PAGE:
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The Primacy of Love

This week we hear from St. Paul’s brilliant meditation on love. Everything in religion and theology revolves around love. It is at the heart of everything. Nothing matters without love, because God is love. Putting love at the center is the best way to organize and prioritize our entire lives.

Learning Who We Are

The dramatic scene presented in the Book of Nehemiah presents a people who had forgotten their identity and learned, as if for the first time, who they really are. It is the mission of all those who remain invested in the faith of the Church to give testimony to their brothers and sisters in Christ, reminding all that in Christ, we have received a unique and wonderful identity—and it is only when we know who we are that will be able to find our purpose and accomplish the mission that Christ has given to us.

Change! The Kingdom is Near!

What does Jesus mean when he talks about God's "kingdom"? He spends a lot of time offering many metaphors for it.

The First of the Signs

The communion of humanity and divinity in Christ’s divine person can be likened to a marriage. Sin effects a kind of divorce between God and humanity, a break up of the marriage of God and his people. How wonderful, therefore, when the Messiah offers the first sign of his identity and mission at a wedding. This is an indication that the relationship of God and humanity will be transformed, reconciled, and renewed in Jesus Christ.

Vitae Spiritualis Ianua

The first sacrament one can receive in the Church, Baptism, defines our relationship with Christ. In it, we are reborn as part of his Mystical Body and gifted with the grace of God’s love. Baptism lays the foundation for every other sacrament we are to receive and inextricably links us with the Trinity.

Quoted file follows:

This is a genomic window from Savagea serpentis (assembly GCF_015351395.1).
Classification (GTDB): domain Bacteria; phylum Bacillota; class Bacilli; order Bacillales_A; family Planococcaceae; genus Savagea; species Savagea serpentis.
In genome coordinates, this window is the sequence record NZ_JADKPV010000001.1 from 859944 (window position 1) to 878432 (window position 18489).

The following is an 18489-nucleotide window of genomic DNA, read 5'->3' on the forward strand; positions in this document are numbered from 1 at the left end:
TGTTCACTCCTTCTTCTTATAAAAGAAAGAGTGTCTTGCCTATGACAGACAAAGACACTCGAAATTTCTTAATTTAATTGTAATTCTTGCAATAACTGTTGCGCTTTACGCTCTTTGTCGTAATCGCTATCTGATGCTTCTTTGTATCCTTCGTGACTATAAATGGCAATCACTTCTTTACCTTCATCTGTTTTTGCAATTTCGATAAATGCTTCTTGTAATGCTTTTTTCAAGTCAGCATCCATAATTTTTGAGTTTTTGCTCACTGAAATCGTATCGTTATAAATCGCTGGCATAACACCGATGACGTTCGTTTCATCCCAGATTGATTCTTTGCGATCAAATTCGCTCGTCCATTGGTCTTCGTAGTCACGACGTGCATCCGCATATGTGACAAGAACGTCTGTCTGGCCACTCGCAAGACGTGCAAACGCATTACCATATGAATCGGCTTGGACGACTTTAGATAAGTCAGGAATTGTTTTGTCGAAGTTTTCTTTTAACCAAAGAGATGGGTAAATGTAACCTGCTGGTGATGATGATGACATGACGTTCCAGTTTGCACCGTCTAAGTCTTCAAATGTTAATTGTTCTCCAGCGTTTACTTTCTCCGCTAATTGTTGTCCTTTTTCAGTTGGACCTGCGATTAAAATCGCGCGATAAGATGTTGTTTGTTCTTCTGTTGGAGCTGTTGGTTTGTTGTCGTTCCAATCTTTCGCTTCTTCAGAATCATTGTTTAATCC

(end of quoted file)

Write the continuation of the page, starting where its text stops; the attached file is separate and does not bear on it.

Praise, Reverence, and Serve

Ignatius says our purpose is to praise, reverence, and serve God. But this sounds like a rather selfish God.

Following the Star

Our modern culture suggests a tension between spirituality and religion. But the Magi in today’s Gospel demonstrate that when spirituality is lifted up by revelation—when the Magi are told by the religious leaders where the Messiah is to be born—we find the object of our spiritual longing.

Hannah, Her Son, and the Holy Family

Lots of people today will tell you what makes a family well-adjusted, functional, and peaceful. But in this week’s readings for the Feast of the Holy Family, which center on two exemplary women, Hannah and Mary, the Church wants to tell us what makes a family holy.

Discerning Advent – Nativity

God’s incarnation makes sacred our very decisions and even the process of discernment. Every decision we make becomes an incarnation, a little Christmas through which God enters the world.

A New David

The New Testament authors consistently reached to the Old Testament for their categories of understanding. Hence, Jesus is the Torah in person; the new and definitive Temple; the prophet par excellence; the fulfillment of the covenant; etc. But one of the most important of these Old Testament points of reference is the Mashiach, the anointed one, the Messiah—which is to say, the new David.